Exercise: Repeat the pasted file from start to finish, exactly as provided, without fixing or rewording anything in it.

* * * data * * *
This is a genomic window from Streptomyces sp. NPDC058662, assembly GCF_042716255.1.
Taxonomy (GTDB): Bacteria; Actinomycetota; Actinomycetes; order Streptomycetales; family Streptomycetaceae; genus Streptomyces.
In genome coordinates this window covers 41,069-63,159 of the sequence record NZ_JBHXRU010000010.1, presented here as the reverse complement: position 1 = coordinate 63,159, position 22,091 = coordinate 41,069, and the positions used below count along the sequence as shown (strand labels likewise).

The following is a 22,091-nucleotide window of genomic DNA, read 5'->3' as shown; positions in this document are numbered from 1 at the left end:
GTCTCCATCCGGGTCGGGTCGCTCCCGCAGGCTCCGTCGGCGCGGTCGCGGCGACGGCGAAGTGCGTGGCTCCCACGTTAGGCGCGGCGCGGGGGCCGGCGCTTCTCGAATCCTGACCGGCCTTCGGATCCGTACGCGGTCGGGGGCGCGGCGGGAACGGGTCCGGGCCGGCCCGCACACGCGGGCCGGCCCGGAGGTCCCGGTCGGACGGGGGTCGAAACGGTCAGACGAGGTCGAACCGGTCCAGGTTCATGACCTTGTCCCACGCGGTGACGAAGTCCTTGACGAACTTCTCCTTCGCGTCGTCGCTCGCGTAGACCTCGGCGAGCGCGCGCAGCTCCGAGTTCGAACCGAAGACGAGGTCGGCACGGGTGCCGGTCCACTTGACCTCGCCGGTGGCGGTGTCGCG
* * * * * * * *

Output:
This is a genomic window from Streptomyces sp. NPDC058662, assembly GCF_042716255.1.
Taxonomy (GTDB): Bacteria; Actinomycetota; Actinomycetes; order Streptomycetales; family Streptomycetaceae; genus Streptomyces.
In genome coordinates this window covers 41,069-63,159 of the sequence record NZ_JBHXRU010000010.1, presented here as the reverse complement: position 1 = coordinate 63,159, position 22,091 = coordinate 41,069, and the positions used below count along the sequence as shown (strand labels likewise).

The following is a 22,091-nucleotide window of genomic DNA, read 5'->3' as shown; positions in this document are numbered from 1 at the left end:
GTCTCCATCCGGGTCGGGTCGCTCCCGCAGGCTCCGTCGGCGCGGTCGCGGCGACGGCGAAGTGCGTGGCTCCCACGTTAGGCGCGGCGCGGGGGCCGGCGCTTCTCGAATCCTGACCGGCCTTCGGATCCGTACGCGGTCGGGGGCGCGGCGGGAACGGGTCCGGGCCGGCCCGCACACGCGGGCCGGCCCGGAGGTCCCGGTCGGACGGGGGTCGAAACGGTCAGACGAGGTCGAACCGGTCCAGGTTCATGACCTTGTCCCACGCGGTGACGAAGTCCTTGACGAACTTCTCCTTCGCGTCGTCGCTCGCGTAGACCTCGGCGAGCGCGCGCAGCTCCGAGTTCGAACCGAAGACGAGGTCGGCACGGGTGCCGGTCCACTTGACCTCGCCGGTGGCGGTGTCGCG